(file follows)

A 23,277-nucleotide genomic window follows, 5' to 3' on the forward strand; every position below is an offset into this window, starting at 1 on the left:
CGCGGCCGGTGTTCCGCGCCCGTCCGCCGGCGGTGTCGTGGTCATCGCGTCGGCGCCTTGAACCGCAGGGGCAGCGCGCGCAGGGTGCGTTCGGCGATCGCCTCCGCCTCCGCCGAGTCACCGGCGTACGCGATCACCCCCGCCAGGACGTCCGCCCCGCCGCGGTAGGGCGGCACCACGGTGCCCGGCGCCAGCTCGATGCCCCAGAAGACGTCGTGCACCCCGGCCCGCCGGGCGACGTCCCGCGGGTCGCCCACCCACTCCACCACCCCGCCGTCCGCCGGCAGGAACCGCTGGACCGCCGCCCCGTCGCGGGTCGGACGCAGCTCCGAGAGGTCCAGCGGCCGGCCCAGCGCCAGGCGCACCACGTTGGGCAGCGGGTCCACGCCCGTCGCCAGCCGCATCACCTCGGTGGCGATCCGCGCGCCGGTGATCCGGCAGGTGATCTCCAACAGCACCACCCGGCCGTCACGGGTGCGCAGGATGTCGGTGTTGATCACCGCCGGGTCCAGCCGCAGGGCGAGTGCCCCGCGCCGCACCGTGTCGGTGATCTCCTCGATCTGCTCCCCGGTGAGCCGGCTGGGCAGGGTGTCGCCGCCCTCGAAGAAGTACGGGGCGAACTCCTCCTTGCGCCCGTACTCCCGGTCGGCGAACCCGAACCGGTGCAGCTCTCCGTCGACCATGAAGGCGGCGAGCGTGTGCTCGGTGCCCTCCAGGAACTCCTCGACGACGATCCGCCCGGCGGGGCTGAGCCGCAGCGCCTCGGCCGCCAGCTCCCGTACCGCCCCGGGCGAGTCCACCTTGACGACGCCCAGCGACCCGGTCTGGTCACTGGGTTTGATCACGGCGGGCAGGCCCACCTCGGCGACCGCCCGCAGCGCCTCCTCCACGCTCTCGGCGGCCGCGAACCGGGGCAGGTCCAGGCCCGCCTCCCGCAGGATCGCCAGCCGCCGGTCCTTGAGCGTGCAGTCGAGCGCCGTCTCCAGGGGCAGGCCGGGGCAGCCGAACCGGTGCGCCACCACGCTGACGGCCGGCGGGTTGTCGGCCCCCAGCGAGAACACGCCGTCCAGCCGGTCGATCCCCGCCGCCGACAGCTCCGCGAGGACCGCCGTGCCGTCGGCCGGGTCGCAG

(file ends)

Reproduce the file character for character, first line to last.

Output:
A 23,277-nucleotide genomic window follows, 5' to 3' on the forward strand; every position below is an offset into this window, starting at 1 on the left:
CGCGGCCGGTGTTCCGCGCCCGTCCGCCGGCGGTGTCGTGGTCATCGCGTCGGCGCCTTGAACCGCAGGGGCAGCGCGCGCAGGGTGCGTTCGGCGATCGCCTCCGCCTCCGCCGAGTCACCGGCGTACGCGATCACCCCCGCCAGGACGTCCGCCCCGCCGCGGTAGGGCGGCACCACGGTGCCCGGCGCCAGCTCGATGCCCCAGAAGACGTCGTGCACCCCGGCCCGCCGGGCGACGTCCCGCGGGTCGCCCACCCACTCCACCACCCCGCCGTCCGCCGGCAGGAACCGCTGGACCGCCGCCCCGTCGCGGGTCGGACGCAGCTCCGAGAGGTCCAGCGGCCGGCCCAGCGCCAGGCGCACCACGTTGGGCAGCGGGTCCACGCCCGTCGCCAGCCGCATCACCTCGGTGGCGATCCGCGCGCCGGTGATCCGGCAGGTGATCTCCAACAGCACCACCCGGCCGTCACGGGTGCGCAGGATGTCGGTGTTGATCACCGCCGGGTCCAGCCGCAGGGCGAGTGCCCCGCGCCGCACCGTGTCGGTGATCTCCTCGATCTGCTCCCCGGTGAGCCGGCTGGGCAGGGTGTCGCCGCCCTCGAAGAAGTACGGGGCGAACTCCTCCTTGCGCCCGTACTCCCGGTCGGCGAACCCGAACCGGTGCAGCTCTCCGTCGACCATGAAGGCGGCGAGCGTGTGCTCGGTGCCCTCCAGGAACTCCTCGACGACGATCCGCCCGGCGGGGCTGAGCCGCAGCGCCTCGGCCGCCAGCTCCCGTACCGCCCCGGGCGAGTCCACCTTGACGACGCCCAGCGACCCGGTCTGGTCACTGGGTTTGATCACGGCGGGCAGGCCCACCTCGGCGACCGCCCGCAGCGCCTCCTCCACGCTCTCGGCGGCCGCGAACCGGGGCAGGTCCAGGCCCGCCTCCCGCAGGATCGCCAGCCGCCGGTCCTTGAGCGTGCAGTCGAGCGCCGTCTCCAGGGGCAGGCCGGGGCAGCCGAACCGGTGCGCCACCACGCTGACGGCCGGCGGGTTGTCGGCCCCCAGCGAGAACACGCCGTCCAGCCGGTCGATCCCCGCCGCCGACAGCTCCGCGAGGACCGCCGTGCCGTCGGCCGGGTCGCAG